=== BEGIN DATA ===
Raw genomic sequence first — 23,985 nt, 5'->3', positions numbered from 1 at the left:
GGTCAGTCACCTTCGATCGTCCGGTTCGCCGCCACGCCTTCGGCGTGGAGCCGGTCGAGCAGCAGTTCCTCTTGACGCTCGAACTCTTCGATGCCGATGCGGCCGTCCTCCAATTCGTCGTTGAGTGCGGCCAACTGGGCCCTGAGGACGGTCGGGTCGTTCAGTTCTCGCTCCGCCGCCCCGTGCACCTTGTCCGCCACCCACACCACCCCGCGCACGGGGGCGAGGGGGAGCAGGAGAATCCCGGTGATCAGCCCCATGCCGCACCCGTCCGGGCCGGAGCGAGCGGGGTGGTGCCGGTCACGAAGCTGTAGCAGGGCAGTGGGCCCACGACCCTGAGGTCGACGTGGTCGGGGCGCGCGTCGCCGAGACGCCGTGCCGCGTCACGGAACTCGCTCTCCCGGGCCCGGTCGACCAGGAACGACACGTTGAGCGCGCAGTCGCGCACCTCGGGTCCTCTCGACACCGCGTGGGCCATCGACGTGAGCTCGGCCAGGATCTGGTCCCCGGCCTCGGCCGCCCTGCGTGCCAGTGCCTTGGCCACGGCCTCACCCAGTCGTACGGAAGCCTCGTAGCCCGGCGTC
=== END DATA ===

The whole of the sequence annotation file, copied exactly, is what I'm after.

Raw genomic sequence first — 23,985 nt, 5'->3', positions numbered from 1 at the left:
GGTCAGTCACCTTCGATCGTCCGGTTCGCCGCCACGCCTTCGGCGTGGAGCCGGTCGAGCAGCAGTTCCTCTTGACGCTCGAACTCTTCGATGCCGATGCGGCCGTCCTCCAATTCGTCGTTGAGTGCGGCCAACTGGGCCCTGAGGACGGTCGGGTCGTTCAGTTCTCGCTCCGCCGCCCCGTGCACCTTGTCCGCCACCCACACCACCCCGCGCACGGGGGCGAGGGGGAGCAGGAGAATCCCGGTGATCAGCCCCATGCCGCACCCGTCCGGGCCGGAGCGAGCGGGGTGGTGCCGGTCACGAAGCTGTAGCAGGGCAGTGGGCCCACGACCCTGAGGTCGACGTGGTCGGGGCGCGCGTCGCCGAGACGCCGTGCCGCGTCACGGAACTCGCTCTCCCGGGCCCGGTCGACCAGGAACGACACGTTGAGCGCGCAGTCGCGCACCTCGGGTCCTCTCGACACCGCGTGGGCCATCGACGTGAGCTCGGCCAGGATCTGGTCCCCGGCCTCGGCCGCCCTGCGTGCCAGTGCCTTGGCCACGGCCTCACCCAGTCGTACGGAAGCCTCGTAGCCCGGCGTC